Structural alterations in deep brain structures in type 1 diabetes

Pavel Filip, Antonietta Canna, Amir Moheet, Petr Bednarik, Heidi Grohn, Xiufeng Li, Anjali F. Kumar, Evan Olawsky, Lynn E. Eberly, Elizabeth R. Seaquist, Silvia Mangia

Research output: Contribution to journalArticlepeer-review

Abstract

Even though well known in type 2 diabetes, the existence of brain changes in type 1 diabetes (T1D) and both their neuroanatomical and clinical features are less well char-acterized. To fill the void in the current understanding of this disease, we sought to determine the possible neural correlate in long-duration T1D at several levels, including macrostructural, microstructural cerebral damage, and blood flow alterations. In this cross-sectional study, we compared a cohort of 61 patients with T1D with an aver-age disease duration of 21 years with 54 well-matched control subjects without diabetes in a multimodal MRI protocol providing macrostructural metrics (cortical thickness and structural volumes), microstructural mea-sures (T1-weighted/T2-weighted [T1w/T2w] ratio as a marker of myelin content, inflammation, and edema), and cerebral blood flow. Patients with T1D had higher T1w/T2w ratios in the right parahippocampal gyrus, the executive part of both putamina, both thalami, and the cerebellum. These alterations were reflected in lower putaminal and thalamic volume bilaterally. No cerebral blood flow differences between groups were found in any of these structures, suggesting nonvascular etiologies of these changes. Our findings implicate a marked nonvascular disruption in T1D of several essential neural nodes engaged in both cognitive and motor processing.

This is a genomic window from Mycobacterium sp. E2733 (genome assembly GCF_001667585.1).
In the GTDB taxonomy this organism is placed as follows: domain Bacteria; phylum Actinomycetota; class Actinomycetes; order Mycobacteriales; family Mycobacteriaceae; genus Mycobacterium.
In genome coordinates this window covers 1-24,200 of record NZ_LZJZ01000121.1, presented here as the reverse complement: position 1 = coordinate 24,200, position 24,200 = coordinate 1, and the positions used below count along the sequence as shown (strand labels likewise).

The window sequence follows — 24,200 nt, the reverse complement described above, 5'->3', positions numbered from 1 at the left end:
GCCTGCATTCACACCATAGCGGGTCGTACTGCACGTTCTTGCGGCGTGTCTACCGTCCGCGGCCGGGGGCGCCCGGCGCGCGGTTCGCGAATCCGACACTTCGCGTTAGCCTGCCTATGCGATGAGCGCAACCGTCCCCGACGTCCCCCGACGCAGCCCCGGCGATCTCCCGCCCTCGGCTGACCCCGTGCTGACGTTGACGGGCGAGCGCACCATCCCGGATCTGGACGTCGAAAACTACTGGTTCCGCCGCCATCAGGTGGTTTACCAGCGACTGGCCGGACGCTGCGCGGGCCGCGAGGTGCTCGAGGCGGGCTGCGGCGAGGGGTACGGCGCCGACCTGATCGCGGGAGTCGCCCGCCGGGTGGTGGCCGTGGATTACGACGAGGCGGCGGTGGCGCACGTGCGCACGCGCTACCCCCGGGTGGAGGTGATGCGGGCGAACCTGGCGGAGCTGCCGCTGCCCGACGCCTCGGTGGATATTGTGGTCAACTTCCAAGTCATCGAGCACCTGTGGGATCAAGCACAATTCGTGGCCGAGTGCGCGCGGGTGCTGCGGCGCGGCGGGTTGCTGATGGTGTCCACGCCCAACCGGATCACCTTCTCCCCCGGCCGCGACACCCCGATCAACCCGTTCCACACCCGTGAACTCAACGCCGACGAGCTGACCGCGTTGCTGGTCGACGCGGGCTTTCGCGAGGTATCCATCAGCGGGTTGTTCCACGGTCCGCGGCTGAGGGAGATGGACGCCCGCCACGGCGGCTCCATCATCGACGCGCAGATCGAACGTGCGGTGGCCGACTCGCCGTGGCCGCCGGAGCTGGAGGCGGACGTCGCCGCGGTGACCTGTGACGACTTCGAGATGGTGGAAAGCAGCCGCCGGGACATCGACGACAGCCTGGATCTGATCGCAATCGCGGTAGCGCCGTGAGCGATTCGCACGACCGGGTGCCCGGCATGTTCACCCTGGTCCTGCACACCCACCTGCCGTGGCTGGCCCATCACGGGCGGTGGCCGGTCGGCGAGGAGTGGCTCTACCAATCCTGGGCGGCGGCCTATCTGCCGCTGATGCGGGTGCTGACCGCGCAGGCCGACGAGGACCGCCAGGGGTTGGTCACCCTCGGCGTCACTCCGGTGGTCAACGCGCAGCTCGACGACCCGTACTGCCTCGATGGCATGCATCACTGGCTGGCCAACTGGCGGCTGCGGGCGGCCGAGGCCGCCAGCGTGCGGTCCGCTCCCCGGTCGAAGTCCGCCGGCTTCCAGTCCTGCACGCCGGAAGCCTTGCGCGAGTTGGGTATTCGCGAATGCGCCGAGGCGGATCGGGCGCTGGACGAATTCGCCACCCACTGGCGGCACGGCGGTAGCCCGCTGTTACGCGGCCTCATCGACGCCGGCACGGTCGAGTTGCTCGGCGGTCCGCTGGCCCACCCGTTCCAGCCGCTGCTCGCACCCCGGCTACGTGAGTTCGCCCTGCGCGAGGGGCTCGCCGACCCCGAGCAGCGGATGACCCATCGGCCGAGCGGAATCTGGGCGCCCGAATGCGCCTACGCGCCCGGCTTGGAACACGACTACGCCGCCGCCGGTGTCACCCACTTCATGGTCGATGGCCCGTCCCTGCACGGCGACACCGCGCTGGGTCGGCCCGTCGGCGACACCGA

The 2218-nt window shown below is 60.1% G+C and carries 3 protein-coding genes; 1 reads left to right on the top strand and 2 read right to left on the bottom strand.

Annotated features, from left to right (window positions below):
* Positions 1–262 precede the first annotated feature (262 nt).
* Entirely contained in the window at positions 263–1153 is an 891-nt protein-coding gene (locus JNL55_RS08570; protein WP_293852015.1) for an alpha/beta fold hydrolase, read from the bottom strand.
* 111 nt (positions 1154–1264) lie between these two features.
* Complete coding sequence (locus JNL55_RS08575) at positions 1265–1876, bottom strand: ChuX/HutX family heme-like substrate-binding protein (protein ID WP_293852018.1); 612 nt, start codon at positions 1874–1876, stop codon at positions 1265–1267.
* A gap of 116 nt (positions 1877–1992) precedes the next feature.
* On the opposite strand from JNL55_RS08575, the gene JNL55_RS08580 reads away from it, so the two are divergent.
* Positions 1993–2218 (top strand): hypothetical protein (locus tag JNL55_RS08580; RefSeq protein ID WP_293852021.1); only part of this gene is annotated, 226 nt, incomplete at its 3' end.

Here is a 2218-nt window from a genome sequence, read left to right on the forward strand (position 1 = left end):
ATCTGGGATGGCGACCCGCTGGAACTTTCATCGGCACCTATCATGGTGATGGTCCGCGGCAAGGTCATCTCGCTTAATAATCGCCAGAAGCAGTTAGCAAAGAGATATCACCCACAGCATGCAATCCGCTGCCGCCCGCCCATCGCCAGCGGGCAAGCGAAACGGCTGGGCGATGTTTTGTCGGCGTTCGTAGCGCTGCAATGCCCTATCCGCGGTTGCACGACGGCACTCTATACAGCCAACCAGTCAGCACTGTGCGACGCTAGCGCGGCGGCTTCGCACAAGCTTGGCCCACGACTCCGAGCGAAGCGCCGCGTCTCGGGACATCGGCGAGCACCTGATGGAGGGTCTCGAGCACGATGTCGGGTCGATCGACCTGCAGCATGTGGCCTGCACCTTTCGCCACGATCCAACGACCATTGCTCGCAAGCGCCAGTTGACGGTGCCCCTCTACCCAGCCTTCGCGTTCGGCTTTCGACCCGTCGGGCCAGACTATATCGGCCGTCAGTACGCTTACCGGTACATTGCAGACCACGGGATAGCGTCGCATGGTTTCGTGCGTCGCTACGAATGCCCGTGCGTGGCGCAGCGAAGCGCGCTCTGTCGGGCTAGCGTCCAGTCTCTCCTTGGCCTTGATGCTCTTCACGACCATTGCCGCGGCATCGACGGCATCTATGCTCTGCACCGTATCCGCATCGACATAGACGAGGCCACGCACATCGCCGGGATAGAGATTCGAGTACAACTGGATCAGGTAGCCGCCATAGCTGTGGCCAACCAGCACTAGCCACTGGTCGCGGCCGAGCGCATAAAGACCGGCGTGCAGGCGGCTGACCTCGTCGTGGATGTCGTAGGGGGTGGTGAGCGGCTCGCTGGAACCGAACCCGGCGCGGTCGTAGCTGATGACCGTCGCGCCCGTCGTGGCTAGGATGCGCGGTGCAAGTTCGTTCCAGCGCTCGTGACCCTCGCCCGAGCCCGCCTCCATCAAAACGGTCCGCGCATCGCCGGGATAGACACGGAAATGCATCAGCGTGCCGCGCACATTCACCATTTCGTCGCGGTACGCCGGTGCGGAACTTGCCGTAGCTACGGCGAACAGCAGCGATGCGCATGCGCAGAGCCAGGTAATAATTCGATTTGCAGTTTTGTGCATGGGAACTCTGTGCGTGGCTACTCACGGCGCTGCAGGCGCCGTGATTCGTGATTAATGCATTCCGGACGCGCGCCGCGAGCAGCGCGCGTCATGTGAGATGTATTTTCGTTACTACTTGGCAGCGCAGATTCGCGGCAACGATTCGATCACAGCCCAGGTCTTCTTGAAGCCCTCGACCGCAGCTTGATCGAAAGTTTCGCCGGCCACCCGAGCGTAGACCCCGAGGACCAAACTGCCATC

Original languageEnglish (US)
Pages (from-to)2458-2466
Number of pages9
JournalDiabetes
Volume69
Issue number11
DOIs
StatePublished - Nov 2020

Bibliographical note

Funding Information:
Acknowledgments. The authors are grateful to the volunteers who participated in the study and thereby made this research possible. The authors are also grateful to the MRI support available at the Center for Magnetic Resonance Research (namely, Erik Solheid and Wendy Elvendahl) and the support of the nurses (Michelle Snyder and Kathryn France). In addition, the authors thank Dr. Alena Svatkova for helpful suggestions on data processing and Nathan Rubin for help with data entry. The authors acknowledge the Minnesota Supercomputing Institute at the University of Minnesota for providing resources that contributed to the research results reported within this article (https://www.msi.umn.edu). Funding. Research reported in this article was supported by the National Institutes of Health (award numbers P41-EB-015894, P30-NS-076408, R01-DK-099137, and R56-DK-099137) and by the National Center for Advancing Translational Sciences of the National Institutes of Health (award numbers KL2-TR-000113 and UL1-TR-000114). Research reported in this publication was also supported by the European Union H2020 Marie Skłodowska-Curie Actions RISE project #691110 (MICROBRADAM).

Funding Information:
Research reported in this article was supported by the National Institutes of Health (award numbers P41-EB-015894, P30-NS-076408, R01-DK-099137, and R56-DK-099137) and by the National Center for Advancing Translational Sciences of the National Institutes of Health (award numbers KL2-TR-000113 and UL1-TR-000114). Research reported in this publication was also supported by the European Union H2020 Marie Sk?odowska-Curie Actions RISE project #691110 (MICROBRADAM).

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